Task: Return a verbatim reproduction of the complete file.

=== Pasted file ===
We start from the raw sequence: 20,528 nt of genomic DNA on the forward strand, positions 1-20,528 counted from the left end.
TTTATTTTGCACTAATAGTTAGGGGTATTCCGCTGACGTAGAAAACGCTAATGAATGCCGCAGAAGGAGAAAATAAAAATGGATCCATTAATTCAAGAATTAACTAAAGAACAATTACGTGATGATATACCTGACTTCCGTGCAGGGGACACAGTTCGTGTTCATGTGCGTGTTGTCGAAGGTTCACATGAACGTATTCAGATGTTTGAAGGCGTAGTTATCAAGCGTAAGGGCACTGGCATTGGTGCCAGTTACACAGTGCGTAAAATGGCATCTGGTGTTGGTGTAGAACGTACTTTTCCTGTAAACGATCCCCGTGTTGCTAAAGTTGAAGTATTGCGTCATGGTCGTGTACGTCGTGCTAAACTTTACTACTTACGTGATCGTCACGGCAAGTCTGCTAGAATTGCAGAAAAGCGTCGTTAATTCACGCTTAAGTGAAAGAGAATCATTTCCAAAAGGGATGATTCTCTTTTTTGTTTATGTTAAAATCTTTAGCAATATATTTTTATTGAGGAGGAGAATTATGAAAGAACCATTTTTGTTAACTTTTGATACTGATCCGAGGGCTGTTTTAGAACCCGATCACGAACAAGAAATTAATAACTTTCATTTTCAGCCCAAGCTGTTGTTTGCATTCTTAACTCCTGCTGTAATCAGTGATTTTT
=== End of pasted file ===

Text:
We start from the raw sequence: 20,528 nt of genomic DNA on the forward strand, positions 1-20,528 counted from the left end.
TTTATTTTGCACTAATAGTTAGGGGTATTCCGCTGACGTAGAAAACGCTAATGAATGCCGCAGAAGGAGAAAATAAAAATGGATCCATTAATTCAAGAATTAACTAAAGAACAATTACGTGATGATATACCTGACTTCCGTGCAGGGGACACAGTTCGTGTTCATGTGCGTGTTGTCGAAGGTTCACATGAACGTATTCAGATGTTTGAAGGCGTAGTTATCAAGCGTAAGGGCACTGGCATTGGTGCCAGTTACACAGTGCGTAAAATGGCATCTGGTGTTGGTGTAGAACGTACTTTTCCTGTAAACGATCCCCGTGTTGCTAAAGTTGAAGTATTGCGTCATGGTCGTGTACGTCGTGCTAAACTTTACTACTTACGTGATCGTCACGGCAAGTCTGCTAGAATTGCAGAAAAGCGTCGTTAATTCACGCTTAAGTGAAAGAGAATCATTTCCAAAAGGGATGATTCTCTTTTTTGTTTATGTTAAAATCTTTAGCAATATATTTTTATTGAGGAGGAGAATTATGAAAGAACCATTTTTGTTAACTTTTGATACTGATCCGAGGGCTGTTTTAGAACCCGATCACGAACAAGAAATTAATAACTTTCATTTTCAGCCCAAGCTGTTGTTTGCATTCTTAACTCCTGCTGTAATCAGTGATTTTT